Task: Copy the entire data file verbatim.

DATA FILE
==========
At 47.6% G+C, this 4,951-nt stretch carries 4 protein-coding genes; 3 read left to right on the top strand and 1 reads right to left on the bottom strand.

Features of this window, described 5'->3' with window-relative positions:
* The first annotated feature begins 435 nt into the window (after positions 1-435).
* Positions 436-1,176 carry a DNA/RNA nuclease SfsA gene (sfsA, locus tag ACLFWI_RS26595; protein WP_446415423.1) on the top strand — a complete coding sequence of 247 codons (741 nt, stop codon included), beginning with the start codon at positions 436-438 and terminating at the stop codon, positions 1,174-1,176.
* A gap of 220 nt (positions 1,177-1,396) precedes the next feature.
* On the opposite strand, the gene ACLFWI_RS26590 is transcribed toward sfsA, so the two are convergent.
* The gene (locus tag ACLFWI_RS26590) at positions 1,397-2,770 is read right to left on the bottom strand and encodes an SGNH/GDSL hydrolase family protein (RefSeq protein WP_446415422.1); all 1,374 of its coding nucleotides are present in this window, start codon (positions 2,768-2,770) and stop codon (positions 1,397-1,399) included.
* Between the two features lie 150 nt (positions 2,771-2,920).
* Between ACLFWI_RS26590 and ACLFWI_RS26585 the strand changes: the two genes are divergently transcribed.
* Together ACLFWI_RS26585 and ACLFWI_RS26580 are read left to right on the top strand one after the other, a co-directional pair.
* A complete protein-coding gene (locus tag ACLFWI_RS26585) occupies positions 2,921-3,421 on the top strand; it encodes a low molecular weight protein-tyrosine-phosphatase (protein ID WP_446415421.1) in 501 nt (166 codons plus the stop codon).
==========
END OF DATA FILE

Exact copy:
At 47.6% G+C, this 4,951-nt stretch carries 4 protein-coding genes; 3 read left to right on the top strand and 1 reads right to left on the bottom strand.

Features of this window, described 5'->3' with window-relative positions:
* The first annotated feature begins 435 nt into the window (after positions 1-435).
* Positions 436-1,176 carry a DNA/RNA nuclease SfsA gene (sfsA, locus tag ACLFWI_RS26595; protein WP_446415423.1) on the top strand — a complete coding sequence of 247 codons (741 nt, stop codon included), beginning with the start codon at positions 436-438 and terminating at the stop codon, positions 1,174-1,176.
* A gap of 220 nt (positions 1,177-1,396) precedes the next feature.
* On the opposite strand, the gene ACLFWI_RS26590 is transcribed toward sfsA, so the two are convergent.
* The gene (locus tag ACLFWI_RS26590) at positions 1,397-2,770 is read right to left on the bottom strand and encodes an SGNH/GDSL hydrolase family protein (RefSeq protein WP_446415422.1); all 1,374 of its coding nucleotides are present in this window, start codon (positions 2,768-2,770) and stop codon (positions 1,397-1,399) included.
* Between the two features lie 150 nt (positions 2,771-2,920).
* Between ACLFWI_RS26590 and ACLFWI_RS26585 the strand changes: the two genes are divergently transcribed.
* Together ACLFWI_RS26585 and ACLFWI_RS26580 are read left to right on the top strand one after the other, a co-directional pair.
* A complete protein-coding gene (locus tag ACLFWI_RS26585) occupies positions 2,921-3,421 on the top strand; it encodes a low molecular weight protein-tyrosine-phosphatase (protein ID WP_446415421.1) in 501 nt (166 codons plus the stop codon).